Nigel Cox’s minimalistic oil paintings capture an extraordinary realism. Oblivious references the subjects, and our own, frequent obliviousness to the world around us. He is inspired by ordinary people going about their everyday lives and the disassociation from their environment by immersion in routine. He captures their moments unawares.
Often painting his figures from a viewpoint where no face is visible, Nigel Cox portrays them against a vague, vast, empty landscape. A deliberate move, designed to focus the full attention on the figure, who are solitary, confident and calm with an inner peace and strength and at one with their surroundings. The paintings reflect solitude, tranquillity and confidence, giving every day scenes an unexpected and surreal feeling while keeping them solidly within the real world.
The artist’s love of large open spaces and lack of clutter is obvious as is his fascination by detail.
He’s coined the phrase Photorealistic Minimalism to describe his work. His paintings provide the viewer with a glimpse beyond the clutter of everyday life, conjuring up notions of escape and peace, offering sanctuary from the frenetic world outside.
Cox’s background included a period of time working as a radio officer on ships, and a lucky break came when he was offered a place on Sir Ranulph Fiennes’ Transglobe Expedition – the first circumnavigation of the globe along the Greenwich Meridian via land, sea and ice. He was later commissioned to paint the first and, so far, only portrait of Sir Ranulph. Cox is also known for his incredible portrait of dance legend Carlos Acosta.
Cox paints primarily in oil on linen, building up thin layers of precise paint, developing depth and detail, and bringing an important warmth to the work. The resulting paintings are smooth to the touch and glow with a subtle inner light and life.
The artist says of one seminal moment in the development of his work:
“While travelling through Liverpool Street Station on a sunny day in 2004 I noticed a girl sitting on a seat in the concourse reading a book. I sat down on the floor against a pillar and photographed her, amazed that no one else noticed how wonderful she looked. For her, the Station no longer existed. She was immersed in her book and was oblivious to everything around her. She had, unwittingly, removed herself from this place, transporting herself elsewhere. I was captivated by how special people can be when removed from the crowd and how wonderful it is to observe them, alone, in this state.”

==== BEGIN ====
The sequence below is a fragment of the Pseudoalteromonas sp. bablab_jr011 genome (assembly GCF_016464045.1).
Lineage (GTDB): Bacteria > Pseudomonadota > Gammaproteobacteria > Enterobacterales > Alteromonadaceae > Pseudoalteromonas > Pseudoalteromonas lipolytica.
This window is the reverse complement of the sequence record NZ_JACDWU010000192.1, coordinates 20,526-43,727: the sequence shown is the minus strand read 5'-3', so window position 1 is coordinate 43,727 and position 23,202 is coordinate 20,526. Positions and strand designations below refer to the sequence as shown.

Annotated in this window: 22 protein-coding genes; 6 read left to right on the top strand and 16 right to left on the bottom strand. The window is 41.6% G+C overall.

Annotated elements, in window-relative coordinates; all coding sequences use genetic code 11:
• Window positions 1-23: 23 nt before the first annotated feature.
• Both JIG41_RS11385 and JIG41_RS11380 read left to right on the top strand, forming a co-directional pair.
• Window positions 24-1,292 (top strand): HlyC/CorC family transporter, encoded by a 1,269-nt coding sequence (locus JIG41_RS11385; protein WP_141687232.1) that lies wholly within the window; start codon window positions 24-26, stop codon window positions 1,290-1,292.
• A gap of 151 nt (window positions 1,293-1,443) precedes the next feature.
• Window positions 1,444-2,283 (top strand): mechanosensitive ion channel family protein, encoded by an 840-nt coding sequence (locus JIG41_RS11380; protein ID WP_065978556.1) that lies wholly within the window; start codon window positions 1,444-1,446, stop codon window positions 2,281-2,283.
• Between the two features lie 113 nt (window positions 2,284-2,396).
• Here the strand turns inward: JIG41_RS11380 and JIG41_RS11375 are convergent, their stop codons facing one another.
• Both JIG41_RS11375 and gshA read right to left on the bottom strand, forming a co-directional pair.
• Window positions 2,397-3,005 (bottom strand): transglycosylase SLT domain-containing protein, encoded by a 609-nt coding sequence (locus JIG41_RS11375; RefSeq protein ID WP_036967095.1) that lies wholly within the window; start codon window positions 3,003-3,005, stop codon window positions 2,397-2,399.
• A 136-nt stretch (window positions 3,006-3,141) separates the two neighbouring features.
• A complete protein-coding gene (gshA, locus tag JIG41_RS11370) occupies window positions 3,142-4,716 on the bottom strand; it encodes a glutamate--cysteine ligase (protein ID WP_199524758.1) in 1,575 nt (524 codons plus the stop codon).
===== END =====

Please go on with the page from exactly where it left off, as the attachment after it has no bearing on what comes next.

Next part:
This idea developed in Cox’s mind and formulated his signature style.
The show also introduces a new element in Cox’s work. He has begun developing the backgrounds, introducing vague, grey fog so prevalent in his early work, to show scenes of modern political turmoil – soldiers, military helicopters emphasizing our common obliviousness to the modern world around us despite being more connected than ever through the internet and social media.
Coates and Scarry and Cox will also host a charity private view to benefit the Terrence Higgins Trust on Thursday 20 November from 1800 until 2100. A limited edition of two specially selected prints will be released on the night, with all proceeds going to the Trust.
The Terrence Higgins Trust is the UK’s largest HIV and sexual health charity with centres across England, Scotland and Wales. The Trust provides information and advice about HIV and sexual health and offers a range of services including sexual health checks, counselling and support groups.
Oblivious – Open from Monday 10th November 2014 until Saturday 22nd November 2014,
1100 until 1900 everyday
Gallery 8, 8 Duke Street, St James’s, London SW1Y 6BN.